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Are crickets to blame for Havana Syndrome? Judge to hear challenge to Texas abortion law. France: DNA IDs former cop as serial killer.



Are crickets to blame for the mysterious “Havana Syndrome”?

BuzzFeed News has obtained a report previously classified “secret” by the State Department which claims to put to rest the mystery of the Havana Syndrome, which has notoriously afflicted over 200 government employees, and sparked enquiries by the Defense Department and Congress. According to JASON, a scientific advisory group, the Havana Syndrome may be down to cricket calls and a case of mass hysteria. 

US diplomats in Cuba, where the Havana Syndrome first appeared, recorded the ear-piercing sound that was assaulting their eardrums. Entomologists who heard the recording recognized the sound as being of insect origin, rather than being something electronic or mechanical. They eventually identified the Indies short-tail cricket, which is native to parts of the Caribbean, as the most likely culprit. You can hear recordings of the Indies short-tail cricket here

The experts believe that the cricket hypothesis could account for some of the oddities of the “attacks”. For instance, some sufferers have reported that others around them appeared unaffected. This could be because the Indies short-tail cricket’s call is about an octave above the highest register on the piano, which many people may be unable to hear. Victims also report that they can “escape” the noise by moving around. The entomologists say this may mean that the cricket stops singing when it feels threatened by the humans moving around.

Questions raised

Previously, studies by both the University of Pennsylvania and the National Academies of scientists had claimed to have found various neurological and cognitive abnormalities among Havana Syndrome victims. They attributed these symptoms to an attack of some kind, possibly from directed energy or microwave weapon. Critics of those studies found their findings of neurological anomalies “unbelievably flimsy“. Skeptics also suggested that the Havana Syndrome was most likely a result of mass psychogenic illness, commonly known as mass hysteria.

The JASON report echoed the views of skeptics, concluding that “No plausible single source of energy (neither radio/microwaves nor sonic) can produce both the recorded audio/video signals and the reported medical effects”.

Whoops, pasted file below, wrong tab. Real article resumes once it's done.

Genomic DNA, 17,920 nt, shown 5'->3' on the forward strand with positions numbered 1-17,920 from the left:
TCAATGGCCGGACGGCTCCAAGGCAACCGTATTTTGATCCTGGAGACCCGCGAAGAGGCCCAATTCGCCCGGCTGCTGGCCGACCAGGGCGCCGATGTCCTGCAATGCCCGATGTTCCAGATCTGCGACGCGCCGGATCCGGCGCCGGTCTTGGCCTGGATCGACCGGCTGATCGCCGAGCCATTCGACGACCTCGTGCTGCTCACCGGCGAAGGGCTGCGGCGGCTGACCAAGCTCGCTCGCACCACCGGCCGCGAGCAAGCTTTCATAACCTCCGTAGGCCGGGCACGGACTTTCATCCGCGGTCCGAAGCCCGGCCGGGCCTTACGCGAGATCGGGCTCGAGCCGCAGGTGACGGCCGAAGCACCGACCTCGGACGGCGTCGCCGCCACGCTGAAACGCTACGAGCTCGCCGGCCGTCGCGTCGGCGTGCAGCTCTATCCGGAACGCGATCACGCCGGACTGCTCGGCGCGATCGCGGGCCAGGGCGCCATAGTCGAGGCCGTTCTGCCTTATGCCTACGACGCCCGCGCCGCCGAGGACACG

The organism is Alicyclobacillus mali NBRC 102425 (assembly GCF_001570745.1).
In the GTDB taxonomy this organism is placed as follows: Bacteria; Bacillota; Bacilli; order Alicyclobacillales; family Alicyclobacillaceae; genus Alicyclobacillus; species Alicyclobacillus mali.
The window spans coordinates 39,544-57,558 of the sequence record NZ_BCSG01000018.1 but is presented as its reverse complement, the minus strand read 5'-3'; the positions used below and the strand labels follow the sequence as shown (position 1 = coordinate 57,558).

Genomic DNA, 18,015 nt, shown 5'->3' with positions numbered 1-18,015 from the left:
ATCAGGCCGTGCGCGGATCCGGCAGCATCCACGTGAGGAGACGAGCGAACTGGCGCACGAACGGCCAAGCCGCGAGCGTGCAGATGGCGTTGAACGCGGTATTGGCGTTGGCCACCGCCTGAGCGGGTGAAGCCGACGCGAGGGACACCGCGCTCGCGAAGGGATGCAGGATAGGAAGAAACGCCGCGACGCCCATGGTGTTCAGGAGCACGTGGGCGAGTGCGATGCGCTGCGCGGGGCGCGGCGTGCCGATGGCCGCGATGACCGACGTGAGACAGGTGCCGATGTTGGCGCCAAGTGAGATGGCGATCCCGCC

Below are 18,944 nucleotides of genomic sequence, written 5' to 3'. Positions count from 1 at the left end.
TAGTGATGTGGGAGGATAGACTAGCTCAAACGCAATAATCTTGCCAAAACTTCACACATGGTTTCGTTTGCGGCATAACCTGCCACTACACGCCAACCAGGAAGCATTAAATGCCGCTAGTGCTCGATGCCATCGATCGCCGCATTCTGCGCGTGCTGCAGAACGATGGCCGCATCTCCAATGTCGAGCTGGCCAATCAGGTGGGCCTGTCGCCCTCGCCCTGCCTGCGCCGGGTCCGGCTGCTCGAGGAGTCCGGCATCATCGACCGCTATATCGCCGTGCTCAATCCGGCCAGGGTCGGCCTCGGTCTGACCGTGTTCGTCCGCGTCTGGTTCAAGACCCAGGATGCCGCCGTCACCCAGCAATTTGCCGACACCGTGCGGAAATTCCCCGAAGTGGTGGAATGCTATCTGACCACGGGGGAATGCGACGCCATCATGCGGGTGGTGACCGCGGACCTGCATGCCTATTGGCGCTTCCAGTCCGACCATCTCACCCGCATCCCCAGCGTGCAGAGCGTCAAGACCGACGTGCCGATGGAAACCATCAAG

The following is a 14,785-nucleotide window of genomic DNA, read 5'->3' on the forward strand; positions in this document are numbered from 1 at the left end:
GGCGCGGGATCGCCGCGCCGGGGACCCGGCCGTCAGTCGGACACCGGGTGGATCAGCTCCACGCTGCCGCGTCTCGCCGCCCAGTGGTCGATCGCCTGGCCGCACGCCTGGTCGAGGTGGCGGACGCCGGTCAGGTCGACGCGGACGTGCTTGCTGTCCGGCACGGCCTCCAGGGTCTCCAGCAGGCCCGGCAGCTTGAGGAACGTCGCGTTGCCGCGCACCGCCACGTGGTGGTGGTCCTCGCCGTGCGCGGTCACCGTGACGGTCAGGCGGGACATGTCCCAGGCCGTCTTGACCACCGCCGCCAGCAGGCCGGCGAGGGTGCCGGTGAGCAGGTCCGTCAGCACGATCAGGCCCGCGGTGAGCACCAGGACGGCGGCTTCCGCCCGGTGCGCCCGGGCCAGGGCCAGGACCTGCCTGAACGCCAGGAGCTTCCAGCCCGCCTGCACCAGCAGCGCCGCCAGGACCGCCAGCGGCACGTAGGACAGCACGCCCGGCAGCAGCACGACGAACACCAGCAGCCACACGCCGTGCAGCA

The researchers caution that “It cannot be ruled out that while the perceived sounds, while not harmful, are introduced by an adversary as deception so as to mask an entirely unrelated mode of causing illness”. However, they also emphasize that the sheer range of reported incidents and symptoms make it unlikely that an electronic “weapon” of some kind is to blame. 

International embarrassment

According to BuzzFeed, the State Department has had the JASON report in hand since 2018. Since then, U.S. State Department officials and military personnel in dozens of countries have reported Havana Syndrome attacks. They report a wide range of symptoms at the moment of the attack and its aftermath. These can include migraines, nausea, memory lapses, dizziness and cognitive fog. In the U.S., White House staffers and military advisors to former President Trump also reported suffering from the malady on the grounds of the White House itself. 

Just this week, the House of Representatives unanimously passed the “Havana Act” to compensate State Department and military personnel who have been affected by the syndrome.

Following BuzzFeed‘s release of the report, the State Department released a statement suggesting they are not ready to abandon the “enemy action” hypothesis. A State Department spokesperson said, “We are grateful to the JASON Group for their insight, which while coming to no firm conclusions, has assisted us in our ongoing investigation of these incidents”. The spokesperson did not explain why they had not made the JASON report public or asked the National Academy of Science to consider it in their study.

Other recent Havana Syndrome incidents include:

Kamala Harris’ trip to Asia delayed over Havana Syndrome case.

Aide accompanying CIA chief on India trip reports Havana Syndrome symptoms.

CIA removes Vienna chief over Havana Syndrome outbreak.

CIA accuses Russia of Havana Syndrome attacks on its operatives.